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Cycle 6 (2017 Deadline)

Water security and social-hydrological resilience for rural small-scale crop value chains

PI: Marizvikuru Manjoro neé Mwale,, University of Venda
U.S. Partner: Brian Chaffin, University of Montana, Missoula
Project Dates: March 2018- February 2021

Project Overview

This study proposes a value-chain approach to answer important research questions for sustainable agriculture, food and water security, and social-hydrological resilience. How can we secure scarce water resources along rural small-scale crop farming value chains at a river basin scale? How can we promote water security that supports small-scale agricultural productivity? How can we improve access to appropriate quantity and quality of water to ensure food security and social-hydrological resilience?

To answer these questions, the PI and her team will take three distinct approaches. The initial phase of the project will involve a detailed literature review on agricultural water use, security, productivity and footprinting. The review will seek to document the potential benefits of understanding water utilization by rural small-scale crops in South Africa and the broader region. This initial phase of the proposed research will also contribute to the identification of suitable sites and suitable crops to be evaluated. In the second phase, the researchers will apply the value-chain analysis framework to assess water use in the production, post-harvest handling, and consumption of selected crops in the Limpopo and Zambezi River Basins.

Value-chain mapping will also be used to identify and characterize actors and their linkages, from the producer to the final consumer. Comparison of variations of water use values for selected smallholder crops will be carried out, complemented by data from the value-chain mapping exercise. The team will use participatory rural appraisals to generate sufficient data for the value chain mapping.

The third phase of the study will involve the process of estimating the water footprint for selected crops within the Limpopo and Zambezi River Basins. The focus will be on the production stage, that is, the cultivation of the agricultural crops from planting to harvesting, during the 1990-2017 period.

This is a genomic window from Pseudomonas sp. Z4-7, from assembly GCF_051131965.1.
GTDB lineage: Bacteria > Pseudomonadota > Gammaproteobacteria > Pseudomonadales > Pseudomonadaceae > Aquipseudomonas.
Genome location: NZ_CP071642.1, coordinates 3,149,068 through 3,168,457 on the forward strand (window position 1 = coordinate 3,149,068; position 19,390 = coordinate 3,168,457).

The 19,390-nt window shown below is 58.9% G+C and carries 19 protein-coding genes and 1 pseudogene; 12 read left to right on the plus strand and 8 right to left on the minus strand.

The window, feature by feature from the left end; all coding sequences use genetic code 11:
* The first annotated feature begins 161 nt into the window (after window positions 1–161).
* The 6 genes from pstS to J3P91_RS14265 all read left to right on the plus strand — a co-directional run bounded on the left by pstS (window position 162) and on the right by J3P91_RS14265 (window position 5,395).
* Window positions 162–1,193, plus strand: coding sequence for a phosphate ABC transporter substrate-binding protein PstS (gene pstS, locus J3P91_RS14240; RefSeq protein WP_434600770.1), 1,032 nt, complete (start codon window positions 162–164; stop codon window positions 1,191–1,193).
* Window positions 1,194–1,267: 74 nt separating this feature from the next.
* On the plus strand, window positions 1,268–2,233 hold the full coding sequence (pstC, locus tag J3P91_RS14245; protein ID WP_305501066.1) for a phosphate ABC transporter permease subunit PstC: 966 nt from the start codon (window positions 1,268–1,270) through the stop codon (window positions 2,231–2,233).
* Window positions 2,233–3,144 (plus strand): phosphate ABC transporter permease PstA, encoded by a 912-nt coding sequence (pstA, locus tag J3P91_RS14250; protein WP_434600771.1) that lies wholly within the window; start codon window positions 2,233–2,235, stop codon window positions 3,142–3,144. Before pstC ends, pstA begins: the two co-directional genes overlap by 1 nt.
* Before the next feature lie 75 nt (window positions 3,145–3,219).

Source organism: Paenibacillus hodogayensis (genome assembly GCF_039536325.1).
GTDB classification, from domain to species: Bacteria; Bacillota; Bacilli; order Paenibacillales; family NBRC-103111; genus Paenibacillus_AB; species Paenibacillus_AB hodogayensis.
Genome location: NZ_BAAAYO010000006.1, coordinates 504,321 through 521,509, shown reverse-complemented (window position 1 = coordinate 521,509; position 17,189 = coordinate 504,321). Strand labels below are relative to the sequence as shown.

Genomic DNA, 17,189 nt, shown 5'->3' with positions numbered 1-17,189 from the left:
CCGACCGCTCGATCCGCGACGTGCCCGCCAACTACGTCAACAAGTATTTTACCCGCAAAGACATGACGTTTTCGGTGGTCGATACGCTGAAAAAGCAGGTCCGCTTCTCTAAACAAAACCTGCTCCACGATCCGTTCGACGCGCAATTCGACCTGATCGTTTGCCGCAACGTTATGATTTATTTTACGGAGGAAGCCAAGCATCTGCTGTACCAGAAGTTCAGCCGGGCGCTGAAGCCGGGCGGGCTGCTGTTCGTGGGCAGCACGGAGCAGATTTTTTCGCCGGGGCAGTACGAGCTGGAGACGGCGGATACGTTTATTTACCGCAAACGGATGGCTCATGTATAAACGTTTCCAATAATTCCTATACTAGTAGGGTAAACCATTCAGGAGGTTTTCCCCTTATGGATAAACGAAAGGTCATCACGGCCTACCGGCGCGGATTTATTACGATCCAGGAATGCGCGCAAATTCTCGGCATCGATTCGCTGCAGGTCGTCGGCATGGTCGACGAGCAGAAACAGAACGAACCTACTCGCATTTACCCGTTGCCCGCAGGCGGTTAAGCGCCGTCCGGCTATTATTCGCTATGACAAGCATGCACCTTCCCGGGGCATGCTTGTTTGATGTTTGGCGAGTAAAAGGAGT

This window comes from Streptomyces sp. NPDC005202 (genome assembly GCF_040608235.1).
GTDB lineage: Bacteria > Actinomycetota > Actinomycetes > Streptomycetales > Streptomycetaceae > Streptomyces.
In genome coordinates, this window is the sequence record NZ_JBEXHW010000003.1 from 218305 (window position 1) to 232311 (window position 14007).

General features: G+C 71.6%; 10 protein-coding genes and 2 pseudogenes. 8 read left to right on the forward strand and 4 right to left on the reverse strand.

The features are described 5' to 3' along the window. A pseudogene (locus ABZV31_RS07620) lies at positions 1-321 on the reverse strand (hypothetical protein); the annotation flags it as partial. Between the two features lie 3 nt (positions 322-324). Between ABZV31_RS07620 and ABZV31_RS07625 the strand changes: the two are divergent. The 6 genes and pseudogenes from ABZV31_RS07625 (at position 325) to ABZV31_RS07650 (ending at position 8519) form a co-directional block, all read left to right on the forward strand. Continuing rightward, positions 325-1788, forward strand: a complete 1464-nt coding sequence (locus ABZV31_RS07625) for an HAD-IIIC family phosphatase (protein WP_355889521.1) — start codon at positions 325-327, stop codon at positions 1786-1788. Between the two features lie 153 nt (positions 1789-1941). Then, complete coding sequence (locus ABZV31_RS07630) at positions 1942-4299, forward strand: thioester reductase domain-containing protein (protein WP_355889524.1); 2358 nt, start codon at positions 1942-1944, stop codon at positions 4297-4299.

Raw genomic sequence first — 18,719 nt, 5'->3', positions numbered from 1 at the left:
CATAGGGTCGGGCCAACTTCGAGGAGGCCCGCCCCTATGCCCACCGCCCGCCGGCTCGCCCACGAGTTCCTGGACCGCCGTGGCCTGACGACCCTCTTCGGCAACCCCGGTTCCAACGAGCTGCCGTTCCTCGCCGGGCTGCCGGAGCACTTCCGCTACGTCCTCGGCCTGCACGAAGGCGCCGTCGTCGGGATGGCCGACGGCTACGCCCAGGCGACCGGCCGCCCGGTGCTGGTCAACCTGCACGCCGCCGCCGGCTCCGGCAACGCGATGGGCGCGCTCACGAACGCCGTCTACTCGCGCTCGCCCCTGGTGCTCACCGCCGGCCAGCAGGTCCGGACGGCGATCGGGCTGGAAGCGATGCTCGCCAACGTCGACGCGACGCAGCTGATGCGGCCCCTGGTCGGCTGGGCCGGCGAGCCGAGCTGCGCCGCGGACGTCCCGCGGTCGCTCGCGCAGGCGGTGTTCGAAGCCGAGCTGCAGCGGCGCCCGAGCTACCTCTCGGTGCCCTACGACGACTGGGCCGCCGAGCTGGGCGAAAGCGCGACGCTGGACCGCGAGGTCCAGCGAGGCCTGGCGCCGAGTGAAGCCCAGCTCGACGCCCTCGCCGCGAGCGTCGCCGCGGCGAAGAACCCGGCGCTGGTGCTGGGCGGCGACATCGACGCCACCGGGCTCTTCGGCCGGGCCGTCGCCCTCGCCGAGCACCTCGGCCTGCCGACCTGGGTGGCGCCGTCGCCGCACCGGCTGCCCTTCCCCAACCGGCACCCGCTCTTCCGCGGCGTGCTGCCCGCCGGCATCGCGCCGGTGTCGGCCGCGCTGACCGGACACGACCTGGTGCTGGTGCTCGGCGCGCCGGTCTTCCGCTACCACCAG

The team will compare the water footprint for crops grown in both the Limpopo Basin and the Zambezi Basin to produce regional data sets that can inform policy. The proposed water footprinting exercise will provide information that is useful for post-harvest applications, as well.

Summary of Recent Events

In this reporting period, the PEER team continued to train and mentor students at both University of Venda and Independent Institute of Education MSA (IIE MSA) in applied research, outreach methods, and data analysis. Due to the prevailing COVID-19 situation, no major data collection exercises were conducted. However, ongoing analysis of data and drafting of research reports continued under conditions of lockdown. Other students who managed to register this year were mentored on how to develop their research proposals. The team is still in the processing of developing synthesis reports that will culminate into the first interim project report.

The authorities of the two institutions finally signed the MOU between the University of Venda and IIE MSA to formalize the research work. This was delayed by the name change of Monash South Africa to IIE MSA. Several other events have been either postponed or cancelled due to the impact of COVID-19. These include the conference on water security in the small-scale agricultural sector that was to be held in April/May 2020 in Johannesburg, South Africa, as well as the INSAKA Conference on Social-Ecological Systems that was to be held in May 2020 in Zambia.

The team at the University of Venda initiated incorporation of information into the two modules of the Honors Program curriculum based on lessons learned from the project. The modules are Research Methods and Institutions for Rural Development. The initiated process will go through the university system for approval since only 30% of the curriculum will be changed. The recruitment of students was significantly delayed due to the mismatch between the calendars of the project and educational institutions that offer qualifications to the students upon completion of their courses. Institutional systems keep affecting researchers when they want to embark on project activities.

In the next quarter, the project team will be devising new ways of collecting data and training farmers for the protection and safety of team members and research participants since the COVID-19 pandemic is still on the increase and may not disappear soon. They will also resume plans for the conferences that had to be canceled.

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